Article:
--Hey! I'm in! maybe long enough to post something. I've been writing posts for over a year, and then leaving them in their folder, never to be finished. I decided that I would just post them all, as is, stopping where my thoughts stopped. Surely I had more to say, but don't think I'll ever come back to say them. Therefore, here is number one in my unfinished series. I'll post another one in a couple of days or so.
August 2, 2010
A friend gave me a book lately, since I’ve been casting around for something new to read. She insisted I’d like it, even though it isn’t escapist, political or visual. I trust her word, so I started reading this week.
The funny thing is, it ended up being all three, and on a subject I feel close to - the Road Trip. The book is Blue Highways by William Least Heat-Moon (a Native American name) and it was first published in 1983. He spent the first couple of paragraphs outlining the bad news - laid off from his teaching gig, his soon to be ex already replacing him - and maybe a page or so sketching in his back story, and then he was off in his truck, following the back roads. The term Blue Highways refers to the colors on the map for the lesser traveled local roads:
“On the old highway maps of America, the main routes were red and the back roads blue. Now even the colors are changing. But in those brevities, just before dawn and a little after dusk – times neither day nor night – the old roads return to the sky some its color. Then, in truth, they carry a mysterious cast of blue, and it’s that time when the pull of the blue highway is strongest, when the open road is a beckoning, a strangeness, a place where a man can lose himself.”
Or find himself, eh? I have always been a believer in the philosophical crucible of the road trip, because when you shake off what accrues to the place you live in - the house, the neighborhood, the social circle, your spouse, your family - all that should be left is you. Right?
In this country, the Holy Road Trip has a hallowed place in literature, and On the Road has shaped so many modern wanderers, not to mention Easy Rider, Zen and the Art of Motorcycle Maintenance, the Merry Pranksters’ Further adventures, and the Deads’ restless followers. You could legitimately call The Canterbury Tales as the original Holy Road Trip with much the same intent, but these days the meaning is to be found in the journey, not the destination.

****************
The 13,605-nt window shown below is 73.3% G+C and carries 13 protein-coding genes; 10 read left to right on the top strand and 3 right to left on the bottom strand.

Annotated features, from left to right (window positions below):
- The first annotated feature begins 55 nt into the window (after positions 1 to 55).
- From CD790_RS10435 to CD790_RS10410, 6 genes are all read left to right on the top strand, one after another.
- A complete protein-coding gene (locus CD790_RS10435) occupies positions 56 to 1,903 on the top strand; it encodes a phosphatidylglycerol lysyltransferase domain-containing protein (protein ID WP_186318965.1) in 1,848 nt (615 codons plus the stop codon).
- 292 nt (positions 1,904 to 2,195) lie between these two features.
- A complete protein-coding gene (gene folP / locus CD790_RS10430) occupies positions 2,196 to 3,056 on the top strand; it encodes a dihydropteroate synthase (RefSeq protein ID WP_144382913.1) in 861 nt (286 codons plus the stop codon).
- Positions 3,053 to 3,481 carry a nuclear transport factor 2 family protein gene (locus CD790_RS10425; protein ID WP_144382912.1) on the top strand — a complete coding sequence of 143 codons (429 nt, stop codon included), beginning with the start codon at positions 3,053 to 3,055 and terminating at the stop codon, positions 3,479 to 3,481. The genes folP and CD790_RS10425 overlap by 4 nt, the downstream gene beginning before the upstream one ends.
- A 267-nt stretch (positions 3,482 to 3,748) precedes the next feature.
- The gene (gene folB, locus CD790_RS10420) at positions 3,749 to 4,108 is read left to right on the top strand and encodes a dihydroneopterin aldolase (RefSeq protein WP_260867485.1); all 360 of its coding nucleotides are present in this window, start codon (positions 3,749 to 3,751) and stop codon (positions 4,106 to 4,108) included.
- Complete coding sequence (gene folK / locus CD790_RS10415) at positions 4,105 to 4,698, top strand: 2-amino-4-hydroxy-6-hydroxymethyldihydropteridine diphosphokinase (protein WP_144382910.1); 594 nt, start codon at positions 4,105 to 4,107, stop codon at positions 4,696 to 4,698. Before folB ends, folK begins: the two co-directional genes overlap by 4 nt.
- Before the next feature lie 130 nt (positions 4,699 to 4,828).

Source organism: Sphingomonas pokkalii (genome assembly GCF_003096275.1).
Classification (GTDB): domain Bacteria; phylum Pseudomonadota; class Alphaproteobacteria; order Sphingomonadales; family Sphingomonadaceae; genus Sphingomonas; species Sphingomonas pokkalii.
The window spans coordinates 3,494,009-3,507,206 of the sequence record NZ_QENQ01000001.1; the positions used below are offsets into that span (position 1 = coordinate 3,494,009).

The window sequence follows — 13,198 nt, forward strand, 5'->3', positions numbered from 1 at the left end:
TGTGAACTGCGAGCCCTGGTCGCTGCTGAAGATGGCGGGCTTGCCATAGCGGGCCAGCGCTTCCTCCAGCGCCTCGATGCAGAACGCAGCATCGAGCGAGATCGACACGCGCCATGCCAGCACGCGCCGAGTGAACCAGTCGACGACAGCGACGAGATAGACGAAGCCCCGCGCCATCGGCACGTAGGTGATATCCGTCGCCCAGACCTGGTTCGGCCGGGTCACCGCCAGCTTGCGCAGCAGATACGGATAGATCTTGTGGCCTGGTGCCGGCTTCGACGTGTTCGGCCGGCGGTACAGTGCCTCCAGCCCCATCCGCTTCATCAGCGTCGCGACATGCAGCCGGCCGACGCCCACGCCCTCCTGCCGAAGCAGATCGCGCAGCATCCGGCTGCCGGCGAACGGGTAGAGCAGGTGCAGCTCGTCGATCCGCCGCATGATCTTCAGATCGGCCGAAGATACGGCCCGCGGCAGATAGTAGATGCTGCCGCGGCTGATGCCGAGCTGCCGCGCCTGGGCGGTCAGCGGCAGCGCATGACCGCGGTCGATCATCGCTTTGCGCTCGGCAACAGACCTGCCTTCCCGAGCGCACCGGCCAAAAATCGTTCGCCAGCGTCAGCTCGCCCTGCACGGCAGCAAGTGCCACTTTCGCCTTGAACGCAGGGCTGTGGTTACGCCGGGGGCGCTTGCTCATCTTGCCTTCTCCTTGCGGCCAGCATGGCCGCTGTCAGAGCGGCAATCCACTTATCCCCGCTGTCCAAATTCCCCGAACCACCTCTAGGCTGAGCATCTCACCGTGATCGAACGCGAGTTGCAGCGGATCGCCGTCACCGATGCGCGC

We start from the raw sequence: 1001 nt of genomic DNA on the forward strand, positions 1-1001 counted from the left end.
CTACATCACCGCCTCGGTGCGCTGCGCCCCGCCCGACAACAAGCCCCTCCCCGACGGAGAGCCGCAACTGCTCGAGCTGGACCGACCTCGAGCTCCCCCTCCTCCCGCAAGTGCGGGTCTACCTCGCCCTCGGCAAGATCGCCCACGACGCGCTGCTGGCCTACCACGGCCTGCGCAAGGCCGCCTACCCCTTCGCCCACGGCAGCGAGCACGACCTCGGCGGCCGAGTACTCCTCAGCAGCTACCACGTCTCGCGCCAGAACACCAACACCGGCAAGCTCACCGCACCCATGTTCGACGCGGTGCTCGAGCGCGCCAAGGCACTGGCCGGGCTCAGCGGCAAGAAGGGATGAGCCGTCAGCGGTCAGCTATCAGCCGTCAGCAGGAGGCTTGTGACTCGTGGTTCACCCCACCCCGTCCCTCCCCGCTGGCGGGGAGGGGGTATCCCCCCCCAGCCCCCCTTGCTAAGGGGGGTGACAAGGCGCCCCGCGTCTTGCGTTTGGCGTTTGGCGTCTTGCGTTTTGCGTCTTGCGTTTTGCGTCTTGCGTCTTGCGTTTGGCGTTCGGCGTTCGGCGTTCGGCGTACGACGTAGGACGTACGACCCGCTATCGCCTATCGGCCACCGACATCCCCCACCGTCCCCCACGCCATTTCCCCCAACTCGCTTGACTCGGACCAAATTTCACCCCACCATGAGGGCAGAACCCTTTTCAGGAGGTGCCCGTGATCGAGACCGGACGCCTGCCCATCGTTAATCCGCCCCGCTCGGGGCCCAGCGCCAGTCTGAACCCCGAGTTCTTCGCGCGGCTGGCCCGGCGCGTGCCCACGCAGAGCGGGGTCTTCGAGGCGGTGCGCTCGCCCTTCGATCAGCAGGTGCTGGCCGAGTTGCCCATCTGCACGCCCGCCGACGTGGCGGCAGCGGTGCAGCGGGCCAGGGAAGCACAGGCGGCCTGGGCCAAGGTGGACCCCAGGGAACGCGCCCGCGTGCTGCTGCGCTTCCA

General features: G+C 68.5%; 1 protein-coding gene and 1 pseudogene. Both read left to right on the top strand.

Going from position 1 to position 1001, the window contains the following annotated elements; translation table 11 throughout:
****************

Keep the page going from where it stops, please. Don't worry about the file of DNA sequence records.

I can look back to where a road trip came at pivotal times in my life. But before that, there was my attachment to my cars, usually low-slung, Italian, fast and convertible. The country looks entirely different from a car like that, especially if you stay on the back roads. To venture out for a drive on an unknown back road, with the top down on a nice day is adventure all by itself. You are an arm’s length from the people who live along the road, and you are breathing their air and much more a part of their world than your own. You can’t separate yourself from your fellow humans. So my preference is first for that kind of vehicle, though I suspect that feeling is more pronounced on a motorcycle.
I am actually only about 20 pages in to the book, but I am already thinking about following his route, along for the ride.
---- I actually did finish the book some time ago, and had more to say about road trips since I had planned to drive to New York for a craft show in October 2010. I cancelled on the show, partly because I didn't want to make the drive. Hmmmmm.